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The Rev. Dwight McCormick Rev. Dwight McCormick
Rev. Dwight McCormick is the solo pastor of Northminster Presbyterian Church of Springfield Ohio. He has been in parish ministry for 13 years in the Presbyterian Church USA.

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Racism 101

August 05, 2015

It was in my final year of seminary in 1998 that I was introduced to the concept of white privilege.  It was upsetting. White privilege was something I unknowlingly enjoyed because of the structural racism that existed in the United States.  Hint: The racist structure still exists.

There are multiple forms of racism.  The one that is the focus of this blog is structural racism. Structural racism is understood to be based on the fact that most of the positions of power and wealth in the United States are overwhelmingly occupied by white folks.  That means that our economic system is racist.  It is stacked in favor of white folks.  For anyone to be racist, they have to be a member of the race that controls the majority of wealth and power.  Therefore even though I might not make use of racial slurs, I am racist because I benefit from the privilege of being white in a system set up in favor of white folks. 

I wasn't ready to accept that easily. I suspect that is true of white folks reading this.  If that is true (it is) it means we have to change our thinking and it means that if we believe Jesus calls us to work for justice, then we are called to use our white privilege to work for structural change.  We are called to educate ourselves as white folks so that we can repent from the sin of racism.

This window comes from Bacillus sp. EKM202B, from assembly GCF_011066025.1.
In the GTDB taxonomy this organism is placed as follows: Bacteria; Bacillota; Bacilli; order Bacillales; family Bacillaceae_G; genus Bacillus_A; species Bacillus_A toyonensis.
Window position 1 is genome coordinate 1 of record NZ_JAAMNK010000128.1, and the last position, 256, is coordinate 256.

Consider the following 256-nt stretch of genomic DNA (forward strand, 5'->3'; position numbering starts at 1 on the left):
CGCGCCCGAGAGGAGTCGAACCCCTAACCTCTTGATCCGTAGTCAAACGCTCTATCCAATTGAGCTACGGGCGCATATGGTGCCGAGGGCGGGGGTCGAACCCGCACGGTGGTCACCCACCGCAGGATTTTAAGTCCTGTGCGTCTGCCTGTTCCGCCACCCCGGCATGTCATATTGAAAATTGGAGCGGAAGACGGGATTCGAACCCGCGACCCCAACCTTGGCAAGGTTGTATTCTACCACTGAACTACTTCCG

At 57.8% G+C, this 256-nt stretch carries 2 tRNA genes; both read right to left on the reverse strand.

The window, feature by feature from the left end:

I resisted this new information back then by saying things like a black person had played the "race card" whenever racism was brought up in conversation by a black person.  A similar statement of the resistant racist is "I have never owned slaves, my parents didn't own slaves, neither did my grandparents.  Why can't black folks just get over something that happened over 150 years ago?" 

I'd also found myself saying thigns like "I'm not racist I have black friends."  If I was honest, black friends often were more like acquaintances that I knew from class or from having participated in sports with some black folks at the fitness center.

What I failed to realize is that while none of my immediate ancestors had owned slaves (I admit I have not researched whether three generations ago they did, but I suspect they did), I still benefited from the economic structure that was built on the backs of the ancestors of current day black folks. 

What this means is that the current economic system reflects the reality that landowners from previous generations built up incredible wealth due to having the free labor of slaves.  They purchased the slaves-but didn't pay them for work after the purchase.  In other words the wealth established during the era of slavery has continued to be inherited by generations of white folks.  In addition wealth has not been inherited by many black folks. When you start from zero wealth in a system that is stacked against black folks from the beginning, it becomes more of a challenge to pass on wealth.

"But I'm not wealthy" a person might say,"therefore I'm not racist".  Or "I started with zero inheritance and have become wealthy".  Being white helped that process.